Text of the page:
Having good neighbors can add such richness to our lives. We don’t live in a neighborhood- we live down a country lane but that doesn’t stop us from getting to know one another and being friendly to the folks who reside near us.
Our neighbors range from horse trainers to farmers, bakery owners to herbalists, missionaries, quilters and couples who have been married over 50 years (and that’s just a few of them.)
When we first moved to our land, I made it a mission to get to know our neighbors. I prepared tins of homemade hot chocolate mix and my young children and I went door to door delivering them. That simple act introduced us to some of the most wonderful people.
They have come to our rescue by watching our children for us when I had to rush my husband to the emergency room after a painful fall. Another always checks up on us if a strange car pulls up the driveway. Even though our blood relatives are far away in Tennessee, we feel that our neighbors have become an extended part of our family
Upon moving in to our little white farmhouse on Smith Road, we met one kind neighbor who gave us tickets for a fundraising dinner hosted by his church. That church meal was our introduction to a couple of North Carolina specialties- Sundrop pound cake and red slaw. That same neighbor’s mother sent over homemade cookies and a church cookbook with a hand written note to welcome us to the community.
A few weeks later, a large van pulled up to our house and out walk a beautiful family with 8 children. The oldest girl was carrying a chocolate cake that she and her mother baked from scratch, also to welcome us.
After being treated like that, how could you help but to fall in love with this place?
From my herbalist neighbor, I have learned how to companion plant vegetables, use herbs to heal and how to properly use my serger/sewing machine.
From our neighbors who have been married for 57 years, I have learned that a union between two teenagers can, and will endure if they both stick to the commitment they made.
From my neighbor who is a quilter, I have learned how to speed up the process of cutting out quilt blocks and the value of teaching the next generation the art of sewing up a beautiful, warm cover.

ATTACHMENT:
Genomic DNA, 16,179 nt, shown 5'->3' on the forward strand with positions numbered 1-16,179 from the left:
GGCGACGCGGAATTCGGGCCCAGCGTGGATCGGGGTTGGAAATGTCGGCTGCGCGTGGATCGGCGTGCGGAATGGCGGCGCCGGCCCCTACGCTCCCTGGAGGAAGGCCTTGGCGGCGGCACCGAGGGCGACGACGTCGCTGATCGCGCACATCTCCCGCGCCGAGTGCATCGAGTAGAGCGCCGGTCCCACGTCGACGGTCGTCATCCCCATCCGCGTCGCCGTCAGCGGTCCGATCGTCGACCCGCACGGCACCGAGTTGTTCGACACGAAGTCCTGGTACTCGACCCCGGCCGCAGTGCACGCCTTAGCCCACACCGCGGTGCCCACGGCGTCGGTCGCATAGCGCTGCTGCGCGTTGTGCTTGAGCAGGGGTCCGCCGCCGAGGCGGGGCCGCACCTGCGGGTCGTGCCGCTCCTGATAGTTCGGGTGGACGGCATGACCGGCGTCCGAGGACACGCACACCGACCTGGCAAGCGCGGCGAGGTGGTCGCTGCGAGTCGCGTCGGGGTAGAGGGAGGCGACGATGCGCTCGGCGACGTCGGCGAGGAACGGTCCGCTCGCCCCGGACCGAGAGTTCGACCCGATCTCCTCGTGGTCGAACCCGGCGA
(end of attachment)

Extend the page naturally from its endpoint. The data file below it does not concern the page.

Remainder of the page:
They all come from different walks of life but they all have one thing in common, the love for the land, community and for this little patch of paradise we call home.
The recipe that I wanted to share with you this week was adapted from one that my friend and neighbor, Margo Plyler shared with me. I walked into her house one evening as she was cooking this and the smell was heavenly, it tasted even better. I could never get the hang of cooking cubed steak until Margo showed me how.
5- Cube Steaks
3 Cups Sliced Mushrooms
1 Small Onion, halved and sliced
Salt & Pepper
2 cups Chicken Stock
Put your cube steaks on a plate and season both sides with salt, pepper. Coat both sides of steaks with flour. Pour enough oil into your skillet cover the cooking surface with oil, about 1/3-1/2 cup. Heat oil on medium high. When oil is nice and hot, test with a pinch of the flour for the steak plate to see if it bubbles & sizzles. If it does then add your steaks to the pan. Cook at medium high for about 3 minutes on each side. Remove steak to a clean plate. Remove Pot from burner; discard all oil except about 2 tablespoons. Return to heat, add mushrooms and onions and stir to get any brown bits from the bottom of the pot. Add a pinch of salt and pepper. Cook until mushroom and onions start to turn golden, make sure nothing burns. Add 2 table spoon of flour and stir. Add Chicken stock and stir well. Turn stove to low and return steaks to gravy. Let cook and get really tender in the gravy for about an hour.
Serve with rice or mashed potatoes and steamed broccoli.
That’s the news from Sweet Harvest Homestead.